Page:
Chester Philharmonic Orchestra are delighted to be returning to Chester Cathedral with a full size orchestrra for the first time since the pandemic. Find out more from Chester Philharmonic Orchestra here …
April Fredrick returns to the Orchestra as soprano soloist in Cantaloube’s Songs of the Auvergne and in Mahler’s fourth symphony after an acclaimed performance of Richard Straus’s four last songs.
Canteloube travelled extensively in France collecting folk songs. In the Songs of Auvergne and he manages to distil the essence of the landscape and people not only in the songs but also in the orchestration. The words of the songs are written in Occitan, an old French dialect.
The last movement of Mahler’s 4th Symphony features a soprano soloist who presents a child’s vision of heaven, ‘the Heavenly Life’. The second movement depicts ‘Death takes the Fiddle’ with a solo violin tuned a tone above the rest of the orchestra giving a good natured but ghostly view of death throughout the movement.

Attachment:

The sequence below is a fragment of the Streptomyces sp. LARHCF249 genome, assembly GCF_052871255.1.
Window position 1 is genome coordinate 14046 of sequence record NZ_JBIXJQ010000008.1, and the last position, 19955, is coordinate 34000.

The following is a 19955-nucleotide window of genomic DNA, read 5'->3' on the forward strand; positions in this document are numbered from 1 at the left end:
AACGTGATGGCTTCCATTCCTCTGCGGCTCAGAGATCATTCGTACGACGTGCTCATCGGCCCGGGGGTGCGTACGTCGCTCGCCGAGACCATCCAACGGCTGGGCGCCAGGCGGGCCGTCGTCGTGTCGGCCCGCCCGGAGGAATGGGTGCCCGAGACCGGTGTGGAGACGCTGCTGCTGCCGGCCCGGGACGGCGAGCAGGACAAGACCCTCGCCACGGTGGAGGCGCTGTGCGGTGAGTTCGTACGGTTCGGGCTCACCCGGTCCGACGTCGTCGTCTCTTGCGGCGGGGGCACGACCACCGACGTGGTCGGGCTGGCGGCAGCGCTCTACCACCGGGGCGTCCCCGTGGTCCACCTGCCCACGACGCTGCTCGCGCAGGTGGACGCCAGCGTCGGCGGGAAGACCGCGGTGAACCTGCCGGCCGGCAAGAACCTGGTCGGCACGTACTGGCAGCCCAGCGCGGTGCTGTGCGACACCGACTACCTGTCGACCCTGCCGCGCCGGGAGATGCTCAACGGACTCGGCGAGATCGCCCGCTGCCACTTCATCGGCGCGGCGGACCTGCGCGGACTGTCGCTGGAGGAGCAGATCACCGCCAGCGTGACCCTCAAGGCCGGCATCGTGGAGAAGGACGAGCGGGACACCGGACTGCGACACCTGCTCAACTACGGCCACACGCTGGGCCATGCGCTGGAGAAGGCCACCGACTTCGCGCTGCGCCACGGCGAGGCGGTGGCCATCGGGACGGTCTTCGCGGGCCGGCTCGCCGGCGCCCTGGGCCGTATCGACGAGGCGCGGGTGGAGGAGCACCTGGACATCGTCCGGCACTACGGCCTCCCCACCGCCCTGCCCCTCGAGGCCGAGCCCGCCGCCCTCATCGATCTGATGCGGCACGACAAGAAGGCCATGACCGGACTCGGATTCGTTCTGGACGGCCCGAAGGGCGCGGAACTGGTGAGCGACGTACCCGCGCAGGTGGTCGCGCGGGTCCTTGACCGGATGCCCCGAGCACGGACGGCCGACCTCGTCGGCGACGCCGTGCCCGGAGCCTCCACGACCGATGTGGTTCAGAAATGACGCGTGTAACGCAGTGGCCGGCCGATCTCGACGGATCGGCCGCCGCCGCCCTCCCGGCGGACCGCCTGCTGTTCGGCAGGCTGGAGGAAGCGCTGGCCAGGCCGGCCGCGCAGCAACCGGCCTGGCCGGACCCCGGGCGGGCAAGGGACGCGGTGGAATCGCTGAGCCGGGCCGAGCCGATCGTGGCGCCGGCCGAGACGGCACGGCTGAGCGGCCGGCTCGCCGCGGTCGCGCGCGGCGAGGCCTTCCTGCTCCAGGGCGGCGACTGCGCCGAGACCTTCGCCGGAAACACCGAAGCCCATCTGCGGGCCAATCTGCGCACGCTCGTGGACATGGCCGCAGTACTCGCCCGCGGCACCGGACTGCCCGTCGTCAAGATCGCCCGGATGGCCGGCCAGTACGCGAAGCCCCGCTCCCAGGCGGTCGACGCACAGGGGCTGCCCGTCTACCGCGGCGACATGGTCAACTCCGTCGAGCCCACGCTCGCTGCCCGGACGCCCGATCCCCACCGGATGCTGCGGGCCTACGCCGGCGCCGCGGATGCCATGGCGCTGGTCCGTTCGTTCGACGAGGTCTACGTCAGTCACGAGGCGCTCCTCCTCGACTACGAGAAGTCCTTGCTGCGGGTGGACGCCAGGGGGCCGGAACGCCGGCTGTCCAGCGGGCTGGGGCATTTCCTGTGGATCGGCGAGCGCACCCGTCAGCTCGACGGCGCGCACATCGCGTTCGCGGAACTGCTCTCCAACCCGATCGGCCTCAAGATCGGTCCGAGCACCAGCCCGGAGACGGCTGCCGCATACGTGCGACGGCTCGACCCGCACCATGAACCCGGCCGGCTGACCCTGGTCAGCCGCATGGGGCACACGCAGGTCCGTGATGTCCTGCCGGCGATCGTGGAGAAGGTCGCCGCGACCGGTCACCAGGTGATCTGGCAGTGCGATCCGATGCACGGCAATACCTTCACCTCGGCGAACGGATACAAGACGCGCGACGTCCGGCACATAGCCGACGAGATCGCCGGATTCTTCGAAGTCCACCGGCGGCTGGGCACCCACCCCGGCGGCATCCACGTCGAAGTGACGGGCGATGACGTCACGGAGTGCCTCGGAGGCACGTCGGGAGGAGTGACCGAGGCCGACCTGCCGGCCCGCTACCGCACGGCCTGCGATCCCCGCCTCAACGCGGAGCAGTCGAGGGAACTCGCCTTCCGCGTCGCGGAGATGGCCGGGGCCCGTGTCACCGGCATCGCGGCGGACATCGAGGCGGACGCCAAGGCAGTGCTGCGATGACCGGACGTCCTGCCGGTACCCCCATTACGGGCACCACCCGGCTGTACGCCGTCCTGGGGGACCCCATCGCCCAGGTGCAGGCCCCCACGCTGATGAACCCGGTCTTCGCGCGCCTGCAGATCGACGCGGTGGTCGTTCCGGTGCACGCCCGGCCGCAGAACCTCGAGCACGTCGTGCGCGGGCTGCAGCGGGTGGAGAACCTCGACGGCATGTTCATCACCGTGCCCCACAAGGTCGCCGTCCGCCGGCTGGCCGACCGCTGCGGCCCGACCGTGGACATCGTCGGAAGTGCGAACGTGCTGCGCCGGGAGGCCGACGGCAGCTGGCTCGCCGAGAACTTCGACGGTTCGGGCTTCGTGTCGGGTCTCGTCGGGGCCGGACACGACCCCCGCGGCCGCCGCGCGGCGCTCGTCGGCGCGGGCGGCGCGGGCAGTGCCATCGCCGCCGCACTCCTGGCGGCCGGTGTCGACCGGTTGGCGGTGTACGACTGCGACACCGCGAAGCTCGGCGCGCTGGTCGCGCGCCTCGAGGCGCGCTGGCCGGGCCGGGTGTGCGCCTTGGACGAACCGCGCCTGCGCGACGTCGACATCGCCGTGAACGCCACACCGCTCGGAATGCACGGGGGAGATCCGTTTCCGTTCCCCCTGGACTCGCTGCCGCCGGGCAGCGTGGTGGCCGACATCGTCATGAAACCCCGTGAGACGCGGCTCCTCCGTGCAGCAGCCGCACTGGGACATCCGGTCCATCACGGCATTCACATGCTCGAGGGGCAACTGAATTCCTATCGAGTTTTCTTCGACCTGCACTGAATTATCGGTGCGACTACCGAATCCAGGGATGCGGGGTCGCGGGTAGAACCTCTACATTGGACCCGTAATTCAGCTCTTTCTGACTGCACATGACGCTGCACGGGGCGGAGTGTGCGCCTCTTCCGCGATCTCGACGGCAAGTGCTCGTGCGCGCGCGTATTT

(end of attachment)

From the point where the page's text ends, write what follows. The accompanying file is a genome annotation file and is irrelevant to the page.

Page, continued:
This Symphony is one Mahler’s shorter works compared to his other symphonies.
The concert begins with the concert overture Die Schöne Melusine, the fair Melusine. It is based on a German legend about a water nymph who marries a Count. But, a condition of the marriage is that he must never enter her room on a Saturday when she takes on the form of a mermaid. The overture reflects the river.
April Fredrick our soloist has a passion for nuance and text which gets to the heart of both music and character. She discovered Mahler during her first year at the Royal Academy where she gained a Masters and Doctorate. She has never found another composer who moves her in quite the same way
The conductor for this concert is Richard Howarth who is inspires the orchestra with the depth of his experience both as a professional violinist and conductor.
The Chester Philharmonic Orchestra is one of the North West’s premier non-professional orchestras. Further details of the concerts and the orchestra including a complete list of past concerts can be seen on the Orchestra’s web site: www.chesterphilorchestra.co.uk